News: Gypsy tart originated from the Isle of Sheppey
Welcome, Guest. Please login or register.

Author Topic: Military platform at Chatham station  (Read 17676 times)

0 Members and 1 Guest are viewing this topic.

Offline Sentinel S4

  • Established Member
  • *****
  • Posts: 1946
  • Appreciation 167
Re: Military platform at Chatham station
« Reply #19 on: March 26, 2013, 18:34:36 »
The fusible plug was invented by Richard Trevithick to protect the fire box crown sheet when the water ran low. Initially it was a lead rivet but that was later changed to a plug that is threaded into the crown sheet. On a standard gauge loco you may well have four or five plugs screwed into the crown sheet. They are not designed to put the fire out but relieve the pressure and dampen the fire down somewhat. Romney locos and most Road engines have a single plug and I have only ever seen one dropped (not by me I must add) and that jet of steam is very effective. On this occasion the gauge glasses had become blocked (the driver had failed to check them before going off shed) and he ran with the small injector struggling to maintain the water level. It could not and his plug went at the outer home at New Romney. I was on shed as a fitter that day and had to clean up the aftermath. The loco was back in service for the last train of the day for testing purposes. The driver was 'let go' as he had failed to perform one of the most basic safety checks on a steam loco.

S4.
A day without learning something is a day lost and my brain is hungry. Feed me please.

Offline howard

  • Full Member
  • ***
  • Posts: 209
  • Appreciation 8
Re: Military platform at Chatham station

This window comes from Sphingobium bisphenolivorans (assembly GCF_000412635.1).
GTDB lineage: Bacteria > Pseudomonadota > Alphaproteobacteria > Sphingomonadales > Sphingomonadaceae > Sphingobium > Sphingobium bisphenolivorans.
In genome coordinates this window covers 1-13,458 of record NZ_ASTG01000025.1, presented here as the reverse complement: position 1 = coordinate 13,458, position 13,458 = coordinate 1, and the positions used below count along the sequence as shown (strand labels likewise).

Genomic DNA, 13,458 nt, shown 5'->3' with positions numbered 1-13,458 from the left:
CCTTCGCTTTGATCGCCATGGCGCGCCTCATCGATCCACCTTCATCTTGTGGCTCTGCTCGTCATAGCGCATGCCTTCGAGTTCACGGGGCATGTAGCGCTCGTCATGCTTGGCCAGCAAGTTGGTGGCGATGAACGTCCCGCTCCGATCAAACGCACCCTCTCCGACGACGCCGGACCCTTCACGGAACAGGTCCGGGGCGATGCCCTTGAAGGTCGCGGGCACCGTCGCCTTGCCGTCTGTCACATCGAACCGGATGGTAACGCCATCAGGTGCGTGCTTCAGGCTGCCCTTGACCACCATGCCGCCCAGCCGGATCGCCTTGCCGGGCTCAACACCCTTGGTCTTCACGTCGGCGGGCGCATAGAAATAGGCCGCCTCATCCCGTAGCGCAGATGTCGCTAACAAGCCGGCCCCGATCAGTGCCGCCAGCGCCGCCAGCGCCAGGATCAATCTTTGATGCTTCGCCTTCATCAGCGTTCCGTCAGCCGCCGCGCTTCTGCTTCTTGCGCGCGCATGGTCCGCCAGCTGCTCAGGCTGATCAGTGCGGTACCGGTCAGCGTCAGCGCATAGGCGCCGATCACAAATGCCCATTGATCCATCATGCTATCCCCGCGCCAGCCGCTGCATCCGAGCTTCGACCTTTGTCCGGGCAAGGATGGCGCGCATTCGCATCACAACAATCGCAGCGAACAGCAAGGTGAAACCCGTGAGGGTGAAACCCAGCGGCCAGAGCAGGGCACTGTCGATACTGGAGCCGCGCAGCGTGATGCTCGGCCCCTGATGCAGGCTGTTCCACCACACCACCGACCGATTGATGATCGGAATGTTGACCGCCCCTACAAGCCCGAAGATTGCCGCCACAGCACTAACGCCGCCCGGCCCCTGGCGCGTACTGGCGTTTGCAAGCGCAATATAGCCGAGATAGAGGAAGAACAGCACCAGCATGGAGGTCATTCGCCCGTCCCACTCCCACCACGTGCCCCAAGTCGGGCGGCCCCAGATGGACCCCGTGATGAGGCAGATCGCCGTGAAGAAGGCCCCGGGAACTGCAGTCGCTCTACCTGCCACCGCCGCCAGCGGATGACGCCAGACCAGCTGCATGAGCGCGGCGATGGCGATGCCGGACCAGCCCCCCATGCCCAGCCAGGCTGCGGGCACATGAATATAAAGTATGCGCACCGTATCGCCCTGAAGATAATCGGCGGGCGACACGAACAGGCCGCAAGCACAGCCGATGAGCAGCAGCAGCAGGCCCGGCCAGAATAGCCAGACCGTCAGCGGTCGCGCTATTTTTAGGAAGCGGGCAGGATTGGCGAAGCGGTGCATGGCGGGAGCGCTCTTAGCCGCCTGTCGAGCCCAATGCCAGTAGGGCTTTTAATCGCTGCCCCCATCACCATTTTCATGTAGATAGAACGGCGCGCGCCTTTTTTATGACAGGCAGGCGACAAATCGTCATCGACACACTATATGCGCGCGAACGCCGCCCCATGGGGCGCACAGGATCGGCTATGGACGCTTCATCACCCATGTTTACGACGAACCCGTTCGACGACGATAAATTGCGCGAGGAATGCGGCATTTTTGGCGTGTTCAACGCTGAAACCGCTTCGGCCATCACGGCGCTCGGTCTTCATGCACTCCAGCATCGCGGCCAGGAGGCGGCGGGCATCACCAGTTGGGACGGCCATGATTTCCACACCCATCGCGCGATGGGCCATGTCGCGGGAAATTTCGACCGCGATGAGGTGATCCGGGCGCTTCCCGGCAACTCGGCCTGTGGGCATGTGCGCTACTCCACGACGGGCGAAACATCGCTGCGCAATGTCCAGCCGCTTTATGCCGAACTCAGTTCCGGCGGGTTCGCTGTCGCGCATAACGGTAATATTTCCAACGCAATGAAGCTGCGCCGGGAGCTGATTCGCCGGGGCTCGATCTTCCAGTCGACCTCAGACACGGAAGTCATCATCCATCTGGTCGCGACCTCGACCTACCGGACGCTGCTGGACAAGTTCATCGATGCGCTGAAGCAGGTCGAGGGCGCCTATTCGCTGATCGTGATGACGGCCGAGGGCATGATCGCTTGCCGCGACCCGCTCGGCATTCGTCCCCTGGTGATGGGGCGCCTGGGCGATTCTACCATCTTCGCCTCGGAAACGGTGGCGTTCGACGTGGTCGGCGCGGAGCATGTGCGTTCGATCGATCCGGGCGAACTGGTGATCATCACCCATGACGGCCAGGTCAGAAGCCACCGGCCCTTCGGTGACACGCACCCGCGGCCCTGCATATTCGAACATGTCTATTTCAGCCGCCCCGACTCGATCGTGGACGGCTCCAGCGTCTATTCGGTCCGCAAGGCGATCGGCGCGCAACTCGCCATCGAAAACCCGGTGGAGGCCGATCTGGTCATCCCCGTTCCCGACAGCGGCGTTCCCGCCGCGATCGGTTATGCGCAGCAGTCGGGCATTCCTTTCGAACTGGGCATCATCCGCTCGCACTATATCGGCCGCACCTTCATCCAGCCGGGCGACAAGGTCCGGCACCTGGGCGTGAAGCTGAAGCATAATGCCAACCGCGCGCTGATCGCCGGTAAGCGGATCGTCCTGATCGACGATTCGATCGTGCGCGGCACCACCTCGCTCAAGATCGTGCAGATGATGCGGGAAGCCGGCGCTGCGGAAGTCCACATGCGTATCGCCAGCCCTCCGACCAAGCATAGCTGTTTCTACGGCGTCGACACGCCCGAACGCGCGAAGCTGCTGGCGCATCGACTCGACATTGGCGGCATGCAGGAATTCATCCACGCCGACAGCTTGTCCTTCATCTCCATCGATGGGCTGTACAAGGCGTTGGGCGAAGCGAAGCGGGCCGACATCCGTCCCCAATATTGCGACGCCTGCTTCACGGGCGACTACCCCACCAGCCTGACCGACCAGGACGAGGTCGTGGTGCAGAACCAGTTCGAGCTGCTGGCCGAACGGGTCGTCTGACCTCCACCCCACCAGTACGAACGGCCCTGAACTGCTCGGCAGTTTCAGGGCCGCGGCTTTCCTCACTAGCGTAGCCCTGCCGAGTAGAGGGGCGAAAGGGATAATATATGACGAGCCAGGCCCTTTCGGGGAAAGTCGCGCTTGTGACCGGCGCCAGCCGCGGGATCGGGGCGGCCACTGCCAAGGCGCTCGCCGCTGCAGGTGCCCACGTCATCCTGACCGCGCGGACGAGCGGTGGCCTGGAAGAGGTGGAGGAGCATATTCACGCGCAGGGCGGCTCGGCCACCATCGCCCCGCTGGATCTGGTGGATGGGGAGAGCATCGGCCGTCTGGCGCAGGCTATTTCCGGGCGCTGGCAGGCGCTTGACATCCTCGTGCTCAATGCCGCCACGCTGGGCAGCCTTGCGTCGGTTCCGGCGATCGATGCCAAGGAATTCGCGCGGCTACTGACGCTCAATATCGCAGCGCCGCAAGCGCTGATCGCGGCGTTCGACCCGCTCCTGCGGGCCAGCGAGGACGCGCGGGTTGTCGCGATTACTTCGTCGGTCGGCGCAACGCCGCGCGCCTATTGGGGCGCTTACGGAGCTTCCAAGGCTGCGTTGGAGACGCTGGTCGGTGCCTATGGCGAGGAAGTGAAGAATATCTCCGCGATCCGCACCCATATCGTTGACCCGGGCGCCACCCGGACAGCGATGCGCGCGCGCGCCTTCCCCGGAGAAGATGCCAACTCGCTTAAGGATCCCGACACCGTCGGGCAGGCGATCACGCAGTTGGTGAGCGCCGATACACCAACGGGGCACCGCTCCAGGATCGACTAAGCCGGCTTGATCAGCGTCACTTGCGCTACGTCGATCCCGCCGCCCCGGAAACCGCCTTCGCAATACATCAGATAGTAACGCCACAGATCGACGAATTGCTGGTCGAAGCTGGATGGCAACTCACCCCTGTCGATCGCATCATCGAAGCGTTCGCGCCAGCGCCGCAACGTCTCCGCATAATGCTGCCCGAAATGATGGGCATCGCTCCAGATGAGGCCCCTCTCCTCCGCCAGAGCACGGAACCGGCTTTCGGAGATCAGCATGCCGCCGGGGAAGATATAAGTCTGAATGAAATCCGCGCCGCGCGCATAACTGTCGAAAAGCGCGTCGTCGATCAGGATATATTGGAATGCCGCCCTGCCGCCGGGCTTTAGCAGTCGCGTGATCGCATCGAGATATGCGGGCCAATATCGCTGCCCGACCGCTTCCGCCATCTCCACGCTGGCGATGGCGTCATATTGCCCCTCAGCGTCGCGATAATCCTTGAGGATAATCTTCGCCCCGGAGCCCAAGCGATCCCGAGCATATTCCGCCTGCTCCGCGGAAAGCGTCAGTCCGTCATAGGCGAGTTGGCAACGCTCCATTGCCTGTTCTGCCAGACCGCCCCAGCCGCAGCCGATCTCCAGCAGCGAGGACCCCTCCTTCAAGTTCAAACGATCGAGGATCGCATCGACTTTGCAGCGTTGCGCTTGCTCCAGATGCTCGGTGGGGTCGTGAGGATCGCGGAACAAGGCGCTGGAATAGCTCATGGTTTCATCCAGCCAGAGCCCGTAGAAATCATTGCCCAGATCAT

« Reply #18 on: March 26, 2013, 15:47:33 »
Yes ! Remember an incident vaguely similar to that, both injectors failed, it was loose the fire or drop the plug? (to the layman the plug was a lead safety device fitted in the fire box, all the time it was covered in water ok, when it became uncovered it melted, extinguishing the fire).
Involved a lot of "wrong line working" to recover the loco to Gillingham shed, she stood on the back road in the shed for some time. It was a Stewarts Lane Arthur, I think.
I don't think that you will find that the steam from a melted fusible plug is designed to extinguish the fire. It's more of a warning to the footplate crew that the water level is low. On a big engine a couple of tons of white hot coal would take more than the steam coming through a half inch hole to put it out!

Offline smiffy

  • Established Member
  • *****
  • Posts: 1161
  • Appreciation 70
Re: Military platform at Chatham station
« Reply #17 on: March 26, 2013, 14:41:45 »
Chatham station was a much more interesting place in those days - now it's just two tracks, straight through.

Offline Signals99

  • Sr. Member
  • ****
  • Posts: 504
  • Appreciation 37
Re: Military platform at Chatham station
« Reply #16 on: March 26, 2013, 13:25:04 »
Again, correct sentinel S4, a 'c'class was the only loco then that could take the dockyard loads up the "bank" to Gillingham sidings, not counting diesels, they came later.
When your dad did that run he most almost certainly came across ' Buck ' Aldridge, a local only man (restricted to Chatham\Gillingham sidings), he was part owner of Aldridge & Pope chip shop. Coming out of the yard in max load state was a test of our firing skills, you had about three hundred yds (old money) to gather enough momentum to get up the dreaded slope, 140PSI on the gauge, boiler topped up and the fire dancing on the grate. Buck used to turn the blower on full, my heart dropped as I watched my fire go out the stack, coal and steam all over lower Gillingham. Then when you got (if) you got to the sidings, Buck would give you a rollicking if she lifted her valves. All for seven pounds ten bob a week.   

Offline Sentinel S4

  • Established Member
  • *****
  • Posts: 1946
  • Appreciation 167
Re: Military platform at Chatham station
« Reply #15 on: March 26, 2013, 11:17:36 »
Hi Smiler, yes that's it, the road joined Ordinance Terrace by the railway bridge. We used to pop up to a small general store for eggs and two rashers, nip back to the loco and cook it on the firing shovel, a 'billy` can of tea, ten minutes shut eye, (five thirty start that turn) then back on the roaring main, light to Gillingham in time to do the dockyard run.

I am going to guess that you were on a C class for that turn. Dad always went down the Dockyard branch on a C, then they would shunt the Down Sidings with her....

S4.
A day without learning something is a day lost and my brain is hungry. Feed me please.